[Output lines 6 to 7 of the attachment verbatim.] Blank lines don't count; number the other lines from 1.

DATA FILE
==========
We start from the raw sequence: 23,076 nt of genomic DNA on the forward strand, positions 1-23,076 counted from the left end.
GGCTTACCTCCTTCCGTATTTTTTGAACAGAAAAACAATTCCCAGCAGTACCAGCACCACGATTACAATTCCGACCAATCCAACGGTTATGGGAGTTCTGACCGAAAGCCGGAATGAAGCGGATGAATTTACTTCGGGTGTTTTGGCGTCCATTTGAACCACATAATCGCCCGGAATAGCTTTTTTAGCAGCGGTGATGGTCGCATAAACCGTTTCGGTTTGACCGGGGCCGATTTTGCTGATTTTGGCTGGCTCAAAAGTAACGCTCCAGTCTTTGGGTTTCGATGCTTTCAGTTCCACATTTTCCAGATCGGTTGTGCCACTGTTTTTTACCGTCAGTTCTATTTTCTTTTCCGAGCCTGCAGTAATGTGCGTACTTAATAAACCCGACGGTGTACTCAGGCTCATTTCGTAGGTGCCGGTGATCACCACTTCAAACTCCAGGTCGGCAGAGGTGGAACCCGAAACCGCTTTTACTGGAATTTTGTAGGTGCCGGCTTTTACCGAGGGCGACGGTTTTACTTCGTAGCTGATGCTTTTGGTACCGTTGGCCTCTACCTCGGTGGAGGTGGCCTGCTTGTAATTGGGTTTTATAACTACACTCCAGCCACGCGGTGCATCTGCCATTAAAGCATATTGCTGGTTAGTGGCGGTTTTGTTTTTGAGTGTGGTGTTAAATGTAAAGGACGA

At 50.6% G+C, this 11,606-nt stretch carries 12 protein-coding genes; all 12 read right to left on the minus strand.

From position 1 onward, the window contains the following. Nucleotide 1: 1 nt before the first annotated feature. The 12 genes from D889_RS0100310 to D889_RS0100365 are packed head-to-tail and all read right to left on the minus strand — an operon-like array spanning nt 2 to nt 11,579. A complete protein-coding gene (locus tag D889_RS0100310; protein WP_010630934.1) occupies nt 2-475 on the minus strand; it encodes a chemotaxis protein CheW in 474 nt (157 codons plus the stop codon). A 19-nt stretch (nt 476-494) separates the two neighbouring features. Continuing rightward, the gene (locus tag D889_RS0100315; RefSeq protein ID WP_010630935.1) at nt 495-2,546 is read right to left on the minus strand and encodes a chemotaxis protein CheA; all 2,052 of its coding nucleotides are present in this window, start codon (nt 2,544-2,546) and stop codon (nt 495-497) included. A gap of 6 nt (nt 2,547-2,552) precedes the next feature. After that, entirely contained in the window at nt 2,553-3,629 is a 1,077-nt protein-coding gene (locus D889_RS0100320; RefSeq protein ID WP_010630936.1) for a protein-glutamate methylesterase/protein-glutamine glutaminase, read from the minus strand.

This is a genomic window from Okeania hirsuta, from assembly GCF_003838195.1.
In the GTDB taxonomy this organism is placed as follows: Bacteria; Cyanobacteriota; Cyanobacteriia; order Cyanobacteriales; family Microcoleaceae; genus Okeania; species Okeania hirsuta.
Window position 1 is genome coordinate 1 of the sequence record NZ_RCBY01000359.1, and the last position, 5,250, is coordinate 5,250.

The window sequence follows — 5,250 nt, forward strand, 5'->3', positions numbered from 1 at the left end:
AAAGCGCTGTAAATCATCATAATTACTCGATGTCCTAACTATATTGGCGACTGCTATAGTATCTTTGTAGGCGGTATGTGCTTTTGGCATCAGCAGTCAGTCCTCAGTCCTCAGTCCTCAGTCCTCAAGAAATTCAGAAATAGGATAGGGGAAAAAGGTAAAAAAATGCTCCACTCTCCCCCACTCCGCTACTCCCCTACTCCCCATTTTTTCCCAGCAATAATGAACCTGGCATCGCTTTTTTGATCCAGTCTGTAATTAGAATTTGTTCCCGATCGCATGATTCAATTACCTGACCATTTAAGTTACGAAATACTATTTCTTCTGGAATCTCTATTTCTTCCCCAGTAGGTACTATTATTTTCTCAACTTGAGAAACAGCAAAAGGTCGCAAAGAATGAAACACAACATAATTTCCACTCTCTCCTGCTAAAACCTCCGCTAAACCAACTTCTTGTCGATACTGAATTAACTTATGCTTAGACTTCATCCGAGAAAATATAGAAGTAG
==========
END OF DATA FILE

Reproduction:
In the GTDB taxonomy this organism is placed as follows: Bacteria; Cyanobacteriota; Cyanobacteriia; order Cyanobacteriales; family Microcoleaceae; genus Okeania; species Okeania hirsuta.
Window position 1 is genome coordinate 1 of the sequence record NZ_RCBY01000359.1, and the last position, 5,250, is coordinate 5,250.